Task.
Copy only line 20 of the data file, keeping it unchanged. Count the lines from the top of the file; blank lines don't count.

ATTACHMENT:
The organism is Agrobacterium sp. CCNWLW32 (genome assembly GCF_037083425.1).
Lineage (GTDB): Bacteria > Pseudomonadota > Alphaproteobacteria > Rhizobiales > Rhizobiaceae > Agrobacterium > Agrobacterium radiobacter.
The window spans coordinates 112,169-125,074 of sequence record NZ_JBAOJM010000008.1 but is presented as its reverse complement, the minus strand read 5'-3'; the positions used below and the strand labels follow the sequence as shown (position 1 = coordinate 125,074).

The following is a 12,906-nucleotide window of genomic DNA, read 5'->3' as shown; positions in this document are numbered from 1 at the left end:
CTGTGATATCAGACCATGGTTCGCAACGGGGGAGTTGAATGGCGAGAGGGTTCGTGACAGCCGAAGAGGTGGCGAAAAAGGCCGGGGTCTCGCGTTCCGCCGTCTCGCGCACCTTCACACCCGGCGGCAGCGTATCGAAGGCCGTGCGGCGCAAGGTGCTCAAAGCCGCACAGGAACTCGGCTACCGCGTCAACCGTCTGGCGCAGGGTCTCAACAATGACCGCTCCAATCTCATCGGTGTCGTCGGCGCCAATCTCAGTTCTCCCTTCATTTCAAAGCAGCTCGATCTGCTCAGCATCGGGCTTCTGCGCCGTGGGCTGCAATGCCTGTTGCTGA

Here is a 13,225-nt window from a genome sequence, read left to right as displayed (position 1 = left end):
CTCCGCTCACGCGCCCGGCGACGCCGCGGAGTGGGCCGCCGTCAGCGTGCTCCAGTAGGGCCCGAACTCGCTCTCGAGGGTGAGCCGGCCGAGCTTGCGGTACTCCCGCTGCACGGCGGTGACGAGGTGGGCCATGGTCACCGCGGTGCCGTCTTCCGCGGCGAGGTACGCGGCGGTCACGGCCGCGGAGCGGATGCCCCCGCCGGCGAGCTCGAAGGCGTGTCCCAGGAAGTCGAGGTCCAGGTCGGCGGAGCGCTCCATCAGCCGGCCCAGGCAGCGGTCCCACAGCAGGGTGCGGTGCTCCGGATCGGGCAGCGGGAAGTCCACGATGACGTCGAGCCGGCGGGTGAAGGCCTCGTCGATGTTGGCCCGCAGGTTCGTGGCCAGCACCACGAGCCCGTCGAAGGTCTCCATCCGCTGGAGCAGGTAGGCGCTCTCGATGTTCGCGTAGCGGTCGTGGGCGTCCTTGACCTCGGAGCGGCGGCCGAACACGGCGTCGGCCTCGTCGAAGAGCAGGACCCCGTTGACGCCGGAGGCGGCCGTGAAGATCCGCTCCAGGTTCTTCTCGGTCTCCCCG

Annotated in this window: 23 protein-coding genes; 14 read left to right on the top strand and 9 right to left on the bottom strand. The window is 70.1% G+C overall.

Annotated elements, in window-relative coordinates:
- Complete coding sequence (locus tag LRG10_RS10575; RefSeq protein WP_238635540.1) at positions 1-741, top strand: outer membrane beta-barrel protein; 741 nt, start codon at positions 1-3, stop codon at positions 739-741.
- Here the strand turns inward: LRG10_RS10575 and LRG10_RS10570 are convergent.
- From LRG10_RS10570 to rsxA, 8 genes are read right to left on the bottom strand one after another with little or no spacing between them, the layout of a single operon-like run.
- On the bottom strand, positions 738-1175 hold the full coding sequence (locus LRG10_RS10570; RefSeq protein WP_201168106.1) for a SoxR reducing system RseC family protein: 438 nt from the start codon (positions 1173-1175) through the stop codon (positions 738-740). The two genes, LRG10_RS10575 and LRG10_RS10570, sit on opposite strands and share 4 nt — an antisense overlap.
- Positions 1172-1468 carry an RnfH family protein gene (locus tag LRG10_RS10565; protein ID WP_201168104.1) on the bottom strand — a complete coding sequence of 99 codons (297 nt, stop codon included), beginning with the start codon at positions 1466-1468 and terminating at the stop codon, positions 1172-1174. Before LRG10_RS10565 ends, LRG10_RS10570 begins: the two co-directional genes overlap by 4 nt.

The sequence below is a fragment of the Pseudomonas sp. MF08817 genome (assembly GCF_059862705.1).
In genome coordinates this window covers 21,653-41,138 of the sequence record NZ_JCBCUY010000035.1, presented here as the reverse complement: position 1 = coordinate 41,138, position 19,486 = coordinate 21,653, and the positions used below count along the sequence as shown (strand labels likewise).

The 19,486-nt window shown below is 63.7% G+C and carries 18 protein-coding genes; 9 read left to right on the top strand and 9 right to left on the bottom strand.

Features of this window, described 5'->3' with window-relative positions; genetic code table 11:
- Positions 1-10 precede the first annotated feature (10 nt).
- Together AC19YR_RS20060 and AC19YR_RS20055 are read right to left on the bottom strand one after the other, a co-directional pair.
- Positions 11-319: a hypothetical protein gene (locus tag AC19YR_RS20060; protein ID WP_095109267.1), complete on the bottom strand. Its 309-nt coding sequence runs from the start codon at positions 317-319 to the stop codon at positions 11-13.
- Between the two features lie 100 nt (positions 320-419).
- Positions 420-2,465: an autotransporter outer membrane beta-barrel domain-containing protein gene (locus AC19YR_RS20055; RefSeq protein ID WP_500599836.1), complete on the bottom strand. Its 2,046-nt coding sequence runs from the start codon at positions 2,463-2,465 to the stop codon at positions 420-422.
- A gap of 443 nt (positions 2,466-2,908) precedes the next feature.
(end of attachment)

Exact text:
- Together AC19YR_RS20060 and AC19YR_RS20055 are read right to left on the bottom strand one after the other, a co-directional pair.